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Customs Talks: Free Trade Agreements - Correct Determination of Origin

Published on: 21 juli 2023
Type of publication Insight

One of the most talked about topics within the customs world lately is the customs agreements. The European Union (EU) has concluded free trade agreements with many countries, allowing goods to be imported at preferential rates of duty, or even duty-free. The prerequisite is that the goods must originate from the contracting state. This may be a single state or a specific group of states, such as the European Union. The respective free trade agreements determine when this condition is met. Quite often, the prerequisite is that an appropriate, percentage-based increase in value has occurred as a result of processing or manufacturing.

Although you might expect these free trade agreements to be worded in a manner which precludes any discussion on the matter, in practice questions regarding interpretation may arise. For example, the so-called ‘ex-works price’ plays an role in many trade agreements. This price usually includes the value of the materials used, and other costs related to the production of the goods (excluding any internal taxes that are or may be repaid upon export). A German court case illustrates the complexities of these matters. The question at hand in the case below was how the ex-works price was to be calculated if the company granted discounts on the purchase price payments.

Düsseldorf Fiscal Court decision: Correct Determination of Origin

The applicant repeatedly applied to Customs for so-called ‘EUR.1 movement certificates’ for exports of its goods from the EU to Egypt, in order to substantiate the EU origin of the goods. In the application, the applicant used the "normal" sales price.

However, volume discounts were agreed with the customer for the purchase of a minimum quantity. Although this discount was to be applied retroactively once the minimum quantity was purchased, it was in fact always granted, even if the stated minimum quantity was not yet met. For each export, the purchase price to be paid was effectively unconditionally reduced by the agreed ‘future’ discount.

Due to this discounted purchase price, the conditions for achieving EU origin were not met (lack of value added, or too large a proportion of non-EU originating input material). However, in the calculation used by the plaintiff using the non-discounted price, the conditions for achieving EU origin were fulfilled. It was disputed whether the discounts had to be taken into account when determining the ex-works price. 

The Düsseldorf Fiscal Court ruled that the discounts included on the invoices being issued needed to be included in the calculation as well, since the discounted price was the actual purchase price to be paid.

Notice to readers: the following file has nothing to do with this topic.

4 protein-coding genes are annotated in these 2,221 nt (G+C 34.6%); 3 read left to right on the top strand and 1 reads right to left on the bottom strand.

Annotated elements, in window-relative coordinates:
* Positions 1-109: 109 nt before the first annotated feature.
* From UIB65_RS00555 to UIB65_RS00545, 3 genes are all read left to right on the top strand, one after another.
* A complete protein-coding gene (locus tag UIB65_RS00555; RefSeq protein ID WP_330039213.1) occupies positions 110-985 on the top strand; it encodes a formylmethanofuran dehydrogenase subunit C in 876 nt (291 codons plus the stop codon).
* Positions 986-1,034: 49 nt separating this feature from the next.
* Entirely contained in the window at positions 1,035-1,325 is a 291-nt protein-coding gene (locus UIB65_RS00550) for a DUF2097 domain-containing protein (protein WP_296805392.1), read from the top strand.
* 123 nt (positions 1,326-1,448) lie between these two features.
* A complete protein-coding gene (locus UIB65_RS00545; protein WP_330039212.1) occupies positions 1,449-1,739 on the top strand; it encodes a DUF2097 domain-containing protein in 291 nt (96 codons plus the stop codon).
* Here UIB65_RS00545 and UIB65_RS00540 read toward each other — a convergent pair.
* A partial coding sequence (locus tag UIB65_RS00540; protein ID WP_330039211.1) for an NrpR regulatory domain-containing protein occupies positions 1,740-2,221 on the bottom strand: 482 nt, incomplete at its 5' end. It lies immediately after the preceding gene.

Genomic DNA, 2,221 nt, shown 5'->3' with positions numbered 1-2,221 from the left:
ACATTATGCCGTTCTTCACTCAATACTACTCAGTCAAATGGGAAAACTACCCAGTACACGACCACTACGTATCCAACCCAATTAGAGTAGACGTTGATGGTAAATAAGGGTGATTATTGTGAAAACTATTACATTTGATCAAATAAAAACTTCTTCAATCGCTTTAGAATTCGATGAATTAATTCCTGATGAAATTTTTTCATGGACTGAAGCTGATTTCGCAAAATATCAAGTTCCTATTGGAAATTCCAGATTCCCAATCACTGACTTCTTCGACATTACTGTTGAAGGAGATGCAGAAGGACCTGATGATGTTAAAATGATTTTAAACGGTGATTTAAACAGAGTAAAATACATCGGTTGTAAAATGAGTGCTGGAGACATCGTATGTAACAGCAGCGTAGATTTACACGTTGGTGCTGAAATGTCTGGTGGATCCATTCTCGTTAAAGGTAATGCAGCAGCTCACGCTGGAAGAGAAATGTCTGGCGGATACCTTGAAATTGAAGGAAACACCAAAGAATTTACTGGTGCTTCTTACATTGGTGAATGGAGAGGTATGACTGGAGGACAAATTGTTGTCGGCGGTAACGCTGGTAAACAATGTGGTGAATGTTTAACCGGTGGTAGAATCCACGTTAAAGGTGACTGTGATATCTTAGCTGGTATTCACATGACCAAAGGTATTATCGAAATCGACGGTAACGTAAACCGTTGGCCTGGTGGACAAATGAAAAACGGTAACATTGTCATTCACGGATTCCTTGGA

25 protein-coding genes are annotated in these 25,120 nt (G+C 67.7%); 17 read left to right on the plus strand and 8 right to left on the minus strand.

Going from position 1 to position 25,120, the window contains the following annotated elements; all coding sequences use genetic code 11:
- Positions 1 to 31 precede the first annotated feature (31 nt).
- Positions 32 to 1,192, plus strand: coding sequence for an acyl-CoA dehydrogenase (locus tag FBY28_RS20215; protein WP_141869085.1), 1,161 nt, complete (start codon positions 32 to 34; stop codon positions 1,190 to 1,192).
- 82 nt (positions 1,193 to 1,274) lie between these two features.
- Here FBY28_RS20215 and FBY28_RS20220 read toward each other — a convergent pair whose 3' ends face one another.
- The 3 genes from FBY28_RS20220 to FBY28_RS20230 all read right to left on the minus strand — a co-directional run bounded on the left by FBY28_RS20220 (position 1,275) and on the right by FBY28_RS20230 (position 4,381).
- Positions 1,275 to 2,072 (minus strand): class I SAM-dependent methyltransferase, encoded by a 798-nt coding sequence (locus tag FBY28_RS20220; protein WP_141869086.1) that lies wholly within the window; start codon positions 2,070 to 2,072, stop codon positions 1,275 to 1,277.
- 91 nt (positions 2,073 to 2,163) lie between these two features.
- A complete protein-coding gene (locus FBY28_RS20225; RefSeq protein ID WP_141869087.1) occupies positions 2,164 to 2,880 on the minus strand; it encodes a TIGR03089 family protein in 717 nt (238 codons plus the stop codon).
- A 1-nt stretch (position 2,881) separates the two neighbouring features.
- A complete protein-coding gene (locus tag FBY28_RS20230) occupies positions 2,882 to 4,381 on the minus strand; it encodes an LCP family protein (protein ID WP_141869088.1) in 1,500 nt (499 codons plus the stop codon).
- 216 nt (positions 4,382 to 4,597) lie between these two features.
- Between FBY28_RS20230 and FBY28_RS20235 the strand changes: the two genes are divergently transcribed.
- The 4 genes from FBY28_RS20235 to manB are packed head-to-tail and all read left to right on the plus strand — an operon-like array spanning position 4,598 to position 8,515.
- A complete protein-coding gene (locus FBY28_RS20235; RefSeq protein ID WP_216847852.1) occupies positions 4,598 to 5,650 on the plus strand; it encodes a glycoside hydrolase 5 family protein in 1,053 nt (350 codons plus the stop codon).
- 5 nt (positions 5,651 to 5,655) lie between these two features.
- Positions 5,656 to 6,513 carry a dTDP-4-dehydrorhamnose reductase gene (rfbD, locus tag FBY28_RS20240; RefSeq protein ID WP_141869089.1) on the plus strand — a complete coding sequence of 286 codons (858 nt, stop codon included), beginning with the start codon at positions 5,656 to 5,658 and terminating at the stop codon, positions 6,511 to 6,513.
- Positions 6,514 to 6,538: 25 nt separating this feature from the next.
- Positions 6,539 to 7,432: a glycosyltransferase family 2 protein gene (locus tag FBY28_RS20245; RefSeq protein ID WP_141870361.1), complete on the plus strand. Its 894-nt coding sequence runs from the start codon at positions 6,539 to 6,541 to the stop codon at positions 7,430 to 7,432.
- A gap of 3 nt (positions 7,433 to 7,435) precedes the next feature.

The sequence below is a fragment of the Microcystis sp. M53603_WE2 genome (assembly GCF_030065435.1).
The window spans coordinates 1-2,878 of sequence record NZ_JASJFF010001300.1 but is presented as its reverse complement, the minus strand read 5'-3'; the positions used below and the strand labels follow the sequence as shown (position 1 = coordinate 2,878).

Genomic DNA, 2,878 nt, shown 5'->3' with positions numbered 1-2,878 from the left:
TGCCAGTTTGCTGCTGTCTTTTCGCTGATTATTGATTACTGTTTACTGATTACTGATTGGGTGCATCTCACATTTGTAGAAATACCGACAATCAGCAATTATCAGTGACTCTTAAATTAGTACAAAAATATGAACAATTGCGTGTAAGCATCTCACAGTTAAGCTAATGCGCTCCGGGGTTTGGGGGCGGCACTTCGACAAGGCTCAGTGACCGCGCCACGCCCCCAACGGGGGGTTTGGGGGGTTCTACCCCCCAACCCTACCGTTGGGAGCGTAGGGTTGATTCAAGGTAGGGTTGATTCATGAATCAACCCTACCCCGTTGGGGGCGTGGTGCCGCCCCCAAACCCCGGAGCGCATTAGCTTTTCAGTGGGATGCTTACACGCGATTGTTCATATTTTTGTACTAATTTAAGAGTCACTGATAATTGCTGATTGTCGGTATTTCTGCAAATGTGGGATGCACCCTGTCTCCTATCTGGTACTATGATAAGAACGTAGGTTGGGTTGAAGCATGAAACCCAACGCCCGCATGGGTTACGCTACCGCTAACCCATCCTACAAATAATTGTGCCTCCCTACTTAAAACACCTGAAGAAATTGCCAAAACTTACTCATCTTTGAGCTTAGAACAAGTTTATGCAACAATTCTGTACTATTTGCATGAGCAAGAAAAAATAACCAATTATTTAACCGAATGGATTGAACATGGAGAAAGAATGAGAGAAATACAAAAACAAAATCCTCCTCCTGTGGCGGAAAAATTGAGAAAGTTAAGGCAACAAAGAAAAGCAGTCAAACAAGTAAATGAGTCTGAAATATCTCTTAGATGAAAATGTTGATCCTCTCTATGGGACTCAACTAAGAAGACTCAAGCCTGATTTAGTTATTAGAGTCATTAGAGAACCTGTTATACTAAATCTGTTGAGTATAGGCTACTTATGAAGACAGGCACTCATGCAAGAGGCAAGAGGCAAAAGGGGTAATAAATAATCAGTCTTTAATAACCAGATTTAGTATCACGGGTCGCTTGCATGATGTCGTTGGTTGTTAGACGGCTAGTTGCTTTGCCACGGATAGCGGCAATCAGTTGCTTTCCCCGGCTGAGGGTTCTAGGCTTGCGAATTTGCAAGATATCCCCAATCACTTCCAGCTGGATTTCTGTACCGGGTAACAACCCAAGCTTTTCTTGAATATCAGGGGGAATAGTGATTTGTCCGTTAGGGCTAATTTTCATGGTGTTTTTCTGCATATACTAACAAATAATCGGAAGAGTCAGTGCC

To read more about this German country of origin case, we refer to the publication on the website of Baker Tilly Rechtsanwaltsgesellschaft mbH., the Baker Tilly International member firm in Germany.

What does this mean for your practice?

If you submit declarations of origin, discounts must be critically examined in order to come to a correct determination of origin. The origins stored in (the material master data of) your ERP system may not always be correct if your sales department grants discounts. When granting discounts, the recorded origin must be checked and, if necessary, corrected.

This may have the strange consequence that despite a reduced purchase price for the customer, the respective goods will actually become more expensive following the import. If the goods no longer have the EU origin, and therefore additional customs duties are due upon import, these duties may exceed the discount amount.

Consequently, the customs duties incurred can lead to the discount effectively evaporating and may even result in claims for damages by the customer if the envisaged EU origin is not achieved, and movement certificates are revoked by customs.

Our global Baker Tilly International network has experts located all over the world, which means we are perfectly positioned to assist you with any global trade matters, customs questions, or VAT issues your company may face. Please contact Stevie Mols or Marisa Hut from VAT & Customs Advisory for further information.

The legislation and regulations in this area may be subject to change. We recommend that you discuss the potential impact of this with your Baker Tilly consultant.